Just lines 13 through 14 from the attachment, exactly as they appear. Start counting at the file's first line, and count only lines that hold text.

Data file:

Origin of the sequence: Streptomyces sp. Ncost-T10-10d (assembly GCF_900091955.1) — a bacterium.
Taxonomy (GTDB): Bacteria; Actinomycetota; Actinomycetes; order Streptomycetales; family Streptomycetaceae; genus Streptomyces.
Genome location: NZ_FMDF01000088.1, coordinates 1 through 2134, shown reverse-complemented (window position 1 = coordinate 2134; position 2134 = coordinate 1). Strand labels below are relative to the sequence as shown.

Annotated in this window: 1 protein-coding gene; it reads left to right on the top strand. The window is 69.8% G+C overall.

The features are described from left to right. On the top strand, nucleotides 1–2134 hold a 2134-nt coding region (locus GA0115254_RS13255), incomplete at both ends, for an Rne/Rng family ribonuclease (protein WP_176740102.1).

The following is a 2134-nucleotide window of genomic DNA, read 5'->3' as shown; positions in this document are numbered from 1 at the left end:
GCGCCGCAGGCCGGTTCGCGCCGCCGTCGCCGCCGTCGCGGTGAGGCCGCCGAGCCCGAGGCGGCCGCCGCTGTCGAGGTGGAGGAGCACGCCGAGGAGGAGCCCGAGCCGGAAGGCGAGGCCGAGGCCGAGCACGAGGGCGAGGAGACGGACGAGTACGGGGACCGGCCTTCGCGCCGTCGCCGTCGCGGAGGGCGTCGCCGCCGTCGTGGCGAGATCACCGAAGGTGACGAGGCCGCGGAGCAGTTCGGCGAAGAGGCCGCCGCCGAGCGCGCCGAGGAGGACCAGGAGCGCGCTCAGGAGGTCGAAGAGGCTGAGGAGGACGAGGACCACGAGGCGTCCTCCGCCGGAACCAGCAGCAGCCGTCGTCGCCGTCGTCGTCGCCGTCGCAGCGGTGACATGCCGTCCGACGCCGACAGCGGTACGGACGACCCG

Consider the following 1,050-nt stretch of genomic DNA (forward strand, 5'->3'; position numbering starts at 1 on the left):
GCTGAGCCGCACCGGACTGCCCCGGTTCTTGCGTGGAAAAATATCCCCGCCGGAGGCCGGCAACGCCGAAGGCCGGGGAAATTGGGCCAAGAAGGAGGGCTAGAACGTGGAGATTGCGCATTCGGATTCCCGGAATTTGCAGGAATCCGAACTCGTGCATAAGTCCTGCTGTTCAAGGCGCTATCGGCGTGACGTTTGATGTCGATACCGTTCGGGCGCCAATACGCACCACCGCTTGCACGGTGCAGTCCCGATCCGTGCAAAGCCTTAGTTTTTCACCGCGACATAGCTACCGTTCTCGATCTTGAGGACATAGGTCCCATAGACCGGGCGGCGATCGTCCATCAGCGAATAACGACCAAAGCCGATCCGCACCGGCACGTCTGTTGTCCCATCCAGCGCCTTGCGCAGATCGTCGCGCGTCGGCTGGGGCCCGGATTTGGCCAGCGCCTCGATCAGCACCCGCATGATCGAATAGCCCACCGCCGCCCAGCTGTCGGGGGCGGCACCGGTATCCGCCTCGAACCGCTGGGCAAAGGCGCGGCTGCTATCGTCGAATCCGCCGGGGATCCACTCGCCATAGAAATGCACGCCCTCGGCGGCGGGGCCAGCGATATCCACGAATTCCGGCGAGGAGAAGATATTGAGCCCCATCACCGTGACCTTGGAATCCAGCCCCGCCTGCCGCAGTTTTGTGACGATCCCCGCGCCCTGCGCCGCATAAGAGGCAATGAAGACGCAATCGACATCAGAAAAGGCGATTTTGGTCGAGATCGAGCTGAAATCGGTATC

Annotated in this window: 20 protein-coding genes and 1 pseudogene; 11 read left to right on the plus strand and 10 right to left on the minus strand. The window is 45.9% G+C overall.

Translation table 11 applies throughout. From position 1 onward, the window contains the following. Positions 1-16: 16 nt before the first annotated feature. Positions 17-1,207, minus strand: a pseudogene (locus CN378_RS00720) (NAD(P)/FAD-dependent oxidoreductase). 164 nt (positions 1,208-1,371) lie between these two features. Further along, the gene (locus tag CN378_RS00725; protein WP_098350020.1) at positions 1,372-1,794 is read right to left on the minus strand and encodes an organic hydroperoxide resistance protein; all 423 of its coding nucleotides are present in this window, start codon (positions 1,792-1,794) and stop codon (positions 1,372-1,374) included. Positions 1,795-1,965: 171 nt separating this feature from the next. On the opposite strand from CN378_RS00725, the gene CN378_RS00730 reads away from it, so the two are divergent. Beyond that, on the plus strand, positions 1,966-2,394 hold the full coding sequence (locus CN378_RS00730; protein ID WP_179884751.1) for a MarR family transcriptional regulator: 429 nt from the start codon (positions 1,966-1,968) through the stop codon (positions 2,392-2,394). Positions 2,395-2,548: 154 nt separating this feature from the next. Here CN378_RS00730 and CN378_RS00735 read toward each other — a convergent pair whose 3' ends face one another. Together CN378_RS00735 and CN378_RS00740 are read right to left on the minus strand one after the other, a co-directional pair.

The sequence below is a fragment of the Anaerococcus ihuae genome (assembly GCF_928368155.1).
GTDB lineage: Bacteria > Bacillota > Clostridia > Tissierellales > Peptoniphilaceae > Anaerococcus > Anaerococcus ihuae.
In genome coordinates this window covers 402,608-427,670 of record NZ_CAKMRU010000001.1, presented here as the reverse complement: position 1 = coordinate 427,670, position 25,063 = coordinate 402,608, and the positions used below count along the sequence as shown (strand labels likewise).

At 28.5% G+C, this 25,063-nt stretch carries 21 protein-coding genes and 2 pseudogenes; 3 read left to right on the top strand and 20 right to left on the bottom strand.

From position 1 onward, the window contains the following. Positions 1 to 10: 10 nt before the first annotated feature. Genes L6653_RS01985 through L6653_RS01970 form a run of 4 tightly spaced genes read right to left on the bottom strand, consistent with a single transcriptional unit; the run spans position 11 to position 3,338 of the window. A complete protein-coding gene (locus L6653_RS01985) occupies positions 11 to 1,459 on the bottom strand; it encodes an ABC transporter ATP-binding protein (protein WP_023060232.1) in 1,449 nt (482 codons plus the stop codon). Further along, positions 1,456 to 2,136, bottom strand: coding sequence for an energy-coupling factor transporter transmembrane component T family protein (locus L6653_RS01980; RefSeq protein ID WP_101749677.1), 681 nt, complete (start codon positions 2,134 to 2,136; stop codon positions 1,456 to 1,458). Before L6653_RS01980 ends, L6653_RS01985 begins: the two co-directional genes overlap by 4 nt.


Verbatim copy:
GTDB lineage: Bacteria > Bacillota > Clostridia > Tissierellales > Peptoniphilaceae > Anaerococcus > Anaerococcus ihuae.
In genome coordinates this window covers 402,608-427,670 of record NZ_CAKMRU010000001.1, presented here as the reverse complement: position 1 = coordinate 427,670, position 25,063 = coordinate 402,608, and the positions used below count along the sequence as shown (strand labels likewise).